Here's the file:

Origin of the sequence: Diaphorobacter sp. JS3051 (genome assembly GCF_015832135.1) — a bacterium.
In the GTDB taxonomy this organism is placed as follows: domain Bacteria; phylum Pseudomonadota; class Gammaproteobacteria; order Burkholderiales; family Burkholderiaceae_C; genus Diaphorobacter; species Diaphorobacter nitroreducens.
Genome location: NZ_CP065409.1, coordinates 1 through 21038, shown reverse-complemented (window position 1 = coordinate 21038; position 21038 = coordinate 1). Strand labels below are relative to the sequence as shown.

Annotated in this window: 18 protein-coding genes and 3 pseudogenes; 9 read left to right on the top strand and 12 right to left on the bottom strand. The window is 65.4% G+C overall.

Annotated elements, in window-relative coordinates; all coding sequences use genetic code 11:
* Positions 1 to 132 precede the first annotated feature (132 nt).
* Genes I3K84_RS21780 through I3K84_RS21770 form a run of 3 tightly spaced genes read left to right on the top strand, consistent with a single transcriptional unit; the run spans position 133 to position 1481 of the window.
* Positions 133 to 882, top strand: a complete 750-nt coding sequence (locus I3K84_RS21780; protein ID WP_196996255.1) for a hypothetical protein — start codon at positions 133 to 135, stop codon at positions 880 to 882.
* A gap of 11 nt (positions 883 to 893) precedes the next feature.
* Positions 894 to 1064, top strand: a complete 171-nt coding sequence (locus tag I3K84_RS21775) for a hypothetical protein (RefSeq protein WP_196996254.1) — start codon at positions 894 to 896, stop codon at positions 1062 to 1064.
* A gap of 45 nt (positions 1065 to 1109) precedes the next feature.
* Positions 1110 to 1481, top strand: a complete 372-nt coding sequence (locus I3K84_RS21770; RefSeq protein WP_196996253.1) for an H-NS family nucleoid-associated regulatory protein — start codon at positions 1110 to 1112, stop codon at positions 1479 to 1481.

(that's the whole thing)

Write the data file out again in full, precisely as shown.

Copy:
Origin of the sequence: Diaphorobacter sp. JS3051 (genome assembly GCF_015832135.1) — a bacterium.
In the GTDB taxonomy this organism is placed as follows: domain Bacteria; phylum Pseudomonadota; class Gammaproteobacteria; order Burkholderiales; family Burkholderiaceae_C; genus Diaphorobacter; species Diaphorobacter nitroreducens.
Genome location: NZ_CP065409.1, coordinates 1 through 21038, shown reverse-complemented (window position 1 = coordinate 21038; position 21038 = coordinate 1). Strand labels below are relative to the sequence as shown.

Annotated in this window: 18 protein-coding genes and 3 pseudogenes; 9 read left to right on the top strand and 12 right to left on the bottom strand. The window is 65.4% G+C overall.

Annotated elements, in window-relative coordinates; all coding sequences use genetic code 11:
* Positions 1 to 132 precede the first annotated feature (132 nt).
* Genes I3K84_RS21780 through I3K84_RS21770 form a run of 3 tightly spaced genes read left to right on the top strand, consistent with a single transcriptional unit; the run spans position 133 to position 1481 of the window.
* Positions 133 to 882, top strand: a complete 750-nt coding sequence (locus I3K84_RS21780; protein ID WP_196996255.1) for a hypothetical protein — start codon at positions 133 to 135, stop codon at positions 880 to 882.
* A gap of 11 nt (positions 883 to 893) precedes the next feature.
* Positions 894 to 1064, top strand: a complete 171-nt coding sequence (locus tag I3K84_RS21775) for a hypothetical protein (RefSeq protein WP_196996254.1) — start codon at positions 894 to 896, stop codon at positions 1062 to 1064.
* A gap of 45 nt (positions 1065 to 1109) precedes the next feature.
* Positions 1110 to 1481, top strand: a complete 372-nt coding sequence (locus I3K84_RS21770; RefSeq protein WP_196996253.1) for an H-NS family nucleoid-associated regulatory protein — start codon at positions 1110 to 1112, stop codon at positions 1479 to 1481.